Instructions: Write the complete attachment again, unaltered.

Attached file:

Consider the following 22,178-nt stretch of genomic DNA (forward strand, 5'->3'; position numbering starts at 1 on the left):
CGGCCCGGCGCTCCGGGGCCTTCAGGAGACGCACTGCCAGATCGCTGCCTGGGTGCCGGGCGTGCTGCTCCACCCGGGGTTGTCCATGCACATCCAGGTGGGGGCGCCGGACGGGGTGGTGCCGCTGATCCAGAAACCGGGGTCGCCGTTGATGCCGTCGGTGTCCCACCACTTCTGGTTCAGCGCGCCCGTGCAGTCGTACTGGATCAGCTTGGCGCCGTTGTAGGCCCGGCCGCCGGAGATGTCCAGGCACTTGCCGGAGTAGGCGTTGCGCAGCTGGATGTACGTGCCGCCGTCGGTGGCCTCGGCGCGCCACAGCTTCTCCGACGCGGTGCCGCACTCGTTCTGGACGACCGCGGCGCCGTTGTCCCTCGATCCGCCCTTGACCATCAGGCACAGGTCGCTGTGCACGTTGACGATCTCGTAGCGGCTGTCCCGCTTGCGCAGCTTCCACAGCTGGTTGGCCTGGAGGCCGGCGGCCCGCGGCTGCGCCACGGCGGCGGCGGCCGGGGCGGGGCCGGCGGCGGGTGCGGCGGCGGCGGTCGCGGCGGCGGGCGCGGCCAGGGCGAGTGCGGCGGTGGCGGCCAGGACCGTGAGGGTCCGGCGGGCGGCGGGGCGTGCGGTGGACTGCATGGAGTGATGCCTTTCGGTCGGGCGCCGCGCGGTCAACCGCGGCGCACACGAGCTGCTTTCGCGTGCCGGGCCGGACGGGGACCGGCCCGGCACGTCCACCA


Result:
Consider the following 22,178-nt stretch of genomic DNA (forward strand, 5'->3'; position numbering starts at 1 on the left):
CGGCCCGGCGCTCCGGGGCCTTCAGGAGACGCACTGCCAGATCGCTGCCTGGGTGCCGGGCGTGCTGCTCCACCCGGGGTTGTCCATGCACATCCAGGTGGGGGCGCCGGACGGGGTGGTGCCGCTGATCCAGAAACCGGGGTCGCCGTTGATGCCGTCGGTGTCCCACCACTTCTGGTTCAGCGCGCCCGTGCAGTCGTACTGGATCAGCTTGGCGCCGTTGTAGGCCCGGCCGCCGGAGATGTCCAGGCACTTGCCGGAGTAGGCGTTGCGCAGCTGGATGTACGTGCCGCCGTCGGTGGCCTCGGCGCGCCACAGCTTCTCCGACGCGGTGCCGCACTCGTTCTGGACGACCGCGGCGCCGTTGTCCCTCGATCCGCCCTTGACCATCAGGCACAGGTCGCTGTGCACGTTGACGATCTCGTAGCGGCTGTCCCGCTTGCGCAGCTTCCACAGCTGGTTGGCCTGGAGGCCGGCGGCCCGCGGCTGCGCCACGGCGGCGGCGGCCGGGGCGGGGCCGGCGGCGGGTGCGGCGGCGGCGGTCGCGGCGGCGGGCGCGGCCAGGGCGAGTGCGGCGGTGGCGGCCAGGACCGTGAGGGTCCGGCGGGCGGCGGGGCGTGCGGTGGACTGCATGGAGTGATGCCTTTCGGTCGGGCGCCGCGCGGTCAACCGCGGCGCACACGAGCTGCTTTCGCGTGCCGGGCCGGACGGGGACCGGCCCGGCACGTCCACCA